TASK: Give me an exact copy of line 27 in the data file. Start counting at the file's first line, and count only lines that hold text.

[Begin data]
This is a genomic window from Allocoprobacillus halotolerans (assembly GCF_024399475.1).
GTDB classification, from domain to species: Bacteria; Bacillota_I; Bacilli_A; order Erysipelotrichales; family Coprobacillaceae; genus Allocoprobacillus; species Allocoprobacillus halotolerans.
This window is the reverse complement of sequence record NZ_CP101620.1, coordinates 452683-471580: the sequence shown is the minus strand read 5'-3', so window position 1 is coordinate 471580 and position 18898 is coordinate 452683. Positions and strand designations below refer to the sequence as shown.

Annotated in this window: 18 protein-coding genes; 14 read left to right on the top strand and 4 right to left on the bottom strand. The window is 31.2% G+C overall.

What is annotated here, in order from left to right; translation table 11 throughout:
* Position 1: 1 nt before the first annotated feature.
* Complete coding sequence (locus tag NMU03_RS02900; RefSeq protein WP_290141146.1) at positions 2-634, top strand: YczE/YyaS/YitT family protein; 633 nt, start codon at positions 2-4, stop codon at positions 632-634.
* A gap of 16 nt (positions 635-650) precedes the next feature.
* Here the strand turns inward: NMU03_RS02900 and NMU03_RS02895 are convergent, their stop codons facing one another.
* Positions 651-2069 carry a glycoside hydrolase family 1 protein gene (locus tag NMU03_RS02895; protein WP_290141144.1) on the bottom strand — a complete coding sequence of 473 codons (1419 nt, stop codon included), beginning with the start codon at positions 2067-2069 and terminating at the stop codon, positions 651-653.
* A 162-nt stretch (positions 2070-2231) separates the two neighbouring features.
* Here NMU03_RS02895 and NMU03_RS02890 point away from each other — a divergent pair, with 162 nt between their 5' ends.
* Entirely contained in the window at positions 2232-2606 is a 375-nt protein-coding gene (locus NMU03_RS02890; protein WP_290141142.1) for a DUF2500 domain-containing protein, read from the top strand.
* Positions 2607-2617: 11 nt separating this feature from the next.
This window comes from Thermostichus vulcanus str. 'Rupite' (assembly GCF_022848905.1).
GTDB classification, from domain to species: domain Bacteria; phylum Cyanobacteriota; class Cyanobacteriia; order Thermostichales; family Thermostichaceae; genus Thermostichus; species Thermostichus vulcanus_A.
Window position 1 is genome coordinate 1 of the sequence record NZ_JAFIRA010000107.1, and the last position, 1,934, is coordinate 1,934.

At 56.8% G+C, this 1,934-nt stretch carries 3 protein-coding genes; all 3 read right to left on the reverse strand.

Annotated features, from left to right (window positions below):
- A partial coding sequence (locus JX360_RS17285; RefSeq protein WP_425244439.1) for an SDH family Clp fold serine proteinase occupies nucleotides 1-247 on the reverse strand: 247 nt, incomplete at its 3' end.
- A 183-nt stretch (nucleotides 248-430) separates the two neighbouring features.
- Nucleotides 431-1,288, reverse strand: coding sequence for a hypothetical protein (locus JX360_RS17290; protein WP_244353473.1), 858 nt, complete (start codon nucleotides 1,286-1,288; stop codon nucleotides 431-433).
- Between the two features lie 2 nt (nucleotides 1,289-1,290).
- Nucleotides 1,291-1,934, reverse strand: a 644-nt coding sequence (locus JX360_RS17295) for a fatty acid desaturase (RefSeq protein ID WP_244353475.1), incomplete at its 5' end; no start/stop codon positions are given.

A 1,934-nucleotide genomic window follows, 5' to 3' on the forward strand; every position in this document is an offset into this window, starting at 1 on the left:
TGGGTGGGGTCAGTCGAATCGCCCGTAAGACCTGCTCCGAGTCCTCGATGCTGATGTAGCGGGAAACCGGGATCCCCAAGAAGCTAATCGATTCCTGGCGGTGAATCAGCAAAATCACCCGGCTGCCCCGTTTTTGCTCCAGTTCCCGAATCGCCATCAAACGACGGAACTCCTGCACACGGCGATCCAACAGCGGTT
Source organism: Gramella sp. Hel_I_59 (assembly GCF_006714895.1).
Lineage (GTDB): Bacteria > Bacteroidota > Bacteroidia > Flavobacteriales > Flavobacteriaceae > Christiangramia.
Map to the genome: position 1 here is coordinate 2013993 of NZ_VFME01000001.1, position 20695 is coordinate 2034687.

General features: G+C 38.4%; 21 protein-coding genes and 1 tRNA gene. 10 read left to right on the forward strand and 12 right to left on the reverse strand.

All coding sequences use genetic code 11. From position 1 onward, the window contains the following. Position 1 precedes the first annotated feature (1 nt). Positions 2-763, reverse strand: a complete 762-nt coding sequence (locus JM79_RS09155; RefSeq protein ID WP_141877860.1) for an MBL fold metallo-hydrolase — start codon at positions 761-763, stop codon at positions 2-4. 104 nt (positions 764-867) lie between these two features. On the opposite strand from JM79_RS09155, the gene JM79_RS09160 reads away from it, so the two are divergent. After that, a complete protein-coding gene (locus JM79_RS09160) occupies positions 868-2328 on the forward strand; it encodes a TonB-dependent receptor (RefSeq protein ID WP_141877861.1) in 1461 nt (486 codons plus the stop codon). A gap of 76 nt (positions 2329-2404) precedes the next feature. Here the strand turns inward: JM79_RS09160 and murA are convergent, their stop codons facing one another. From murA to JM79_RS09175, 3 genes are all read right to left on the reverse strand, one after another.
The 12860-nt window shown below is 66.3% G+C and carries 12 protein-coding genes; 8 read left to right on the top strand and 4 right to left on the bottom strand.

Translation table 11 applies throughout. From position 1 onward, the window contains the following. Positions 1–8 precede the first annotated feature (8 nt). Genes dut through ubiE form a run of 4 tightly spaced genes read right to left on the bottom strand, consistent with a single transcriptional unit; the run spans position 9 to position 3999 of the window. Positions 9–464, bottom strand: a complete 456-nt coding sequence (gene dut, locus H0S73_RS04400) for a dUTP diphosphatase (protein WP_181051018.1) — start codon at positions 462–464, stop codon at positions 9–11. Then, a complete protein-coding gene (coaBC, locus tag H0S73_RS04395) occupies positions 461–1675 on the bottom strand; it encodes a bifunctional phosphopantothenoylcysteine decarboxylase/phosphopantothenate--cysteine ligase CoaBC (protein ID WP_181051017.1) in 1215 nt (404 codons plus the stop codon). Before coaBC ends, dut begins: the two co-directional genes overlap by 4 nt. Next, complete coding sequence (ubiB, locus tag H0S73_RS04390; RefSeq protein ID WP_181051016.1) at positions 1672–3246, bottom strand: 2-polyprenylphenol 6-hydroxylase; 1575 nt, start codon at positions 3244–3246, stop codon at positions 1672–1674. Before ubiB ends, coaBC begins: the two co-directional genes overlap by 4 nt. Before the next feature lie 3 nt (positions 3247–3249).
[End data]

Source organism: Gramella sp. Hel_I_59 (assembly GCF_006714895.1).